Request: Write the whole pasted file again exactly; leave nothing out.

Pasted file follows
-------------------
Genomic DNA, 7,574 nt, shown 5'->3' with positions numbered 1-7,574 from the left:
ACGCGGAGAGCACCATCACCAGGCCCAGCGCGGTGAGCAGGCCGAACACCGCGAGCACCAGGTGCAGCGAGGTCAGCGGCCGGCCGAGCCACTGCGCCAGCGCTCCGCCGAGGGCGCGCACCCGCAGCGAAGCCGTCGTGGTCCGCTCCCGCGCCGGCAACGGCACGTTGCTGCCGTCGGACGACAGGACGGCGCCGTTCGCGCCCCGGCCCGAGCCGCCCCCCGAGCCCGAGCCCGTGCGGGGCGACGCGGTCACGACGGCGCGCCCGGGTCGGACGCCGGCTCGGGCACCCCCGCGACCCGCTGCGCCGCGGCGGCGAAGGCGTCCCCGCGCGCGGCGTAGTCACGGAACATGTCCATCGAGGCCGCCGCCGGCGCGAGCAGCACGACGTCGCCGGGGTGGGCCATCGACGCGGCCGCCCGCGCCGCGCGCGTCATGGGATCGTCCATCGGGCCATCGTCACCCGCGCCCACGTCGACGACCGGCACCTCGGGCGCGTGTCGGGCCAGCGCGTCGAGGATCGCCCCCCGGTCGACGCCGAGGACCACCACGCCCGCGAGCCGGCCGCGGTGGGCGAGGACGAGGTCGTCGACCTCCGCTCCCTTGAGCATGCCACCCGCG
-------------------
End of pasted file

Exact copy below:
Genomic DNA, 7,574 nt, shown 5'->3' with positions numbered 1-7,574 from the left:
ACGCGGAGAGCACCATCACCAGGCCCAGCGCGGTGAGCAGGCCGAACACCGCGAGCACCAGGTGCAGCGAGGTCAGCGGCCGGCCGAGCCACTGCGCCAGCGCTCCGCCGAGGGCGCGCACCCGCAGCGAAGCCGTCGTGGTCCGCTCCCGCGCCGGCAACGGCACGTTGCTGCCGTCGGACGACAGGACGGCGCCGTTCGCGCCCCGGCCCGAGCCGCCCCCCGAGCCCGAGCCCGTGCGGGGCGACGCGGTCACGACGGCGCGCCCGGGTCGGACGCCGGCTCGGGCACCCCCGCGACCCGCTGCGCCGCGGCGGCGAAGGCGTCCCCGCGCGCGGCGTAGTCACGGAACATGTCCATCGAGGCCGCCGCCGGCGCGAGCAGCACGACGTCGCCGGGGTGGGCCATCGACGCGGCCGCCCGCGCCGCGCGCGTCATGGGATCGTCCATCGGGCCATCGTCACCCGCGCCCACGTCGACGACCGGCACCTCGGGCGCGTGTCGGGCCAGCGCGTCGAGGATCGCCCCCCGGTCGACGCCGAGGACCACCACGCCCGCGAGCCGGCCGCGGTGGGCGAGGACGAGGTCGTCGACCTCCGCTCCCTTGAGCATGCCACCCGCG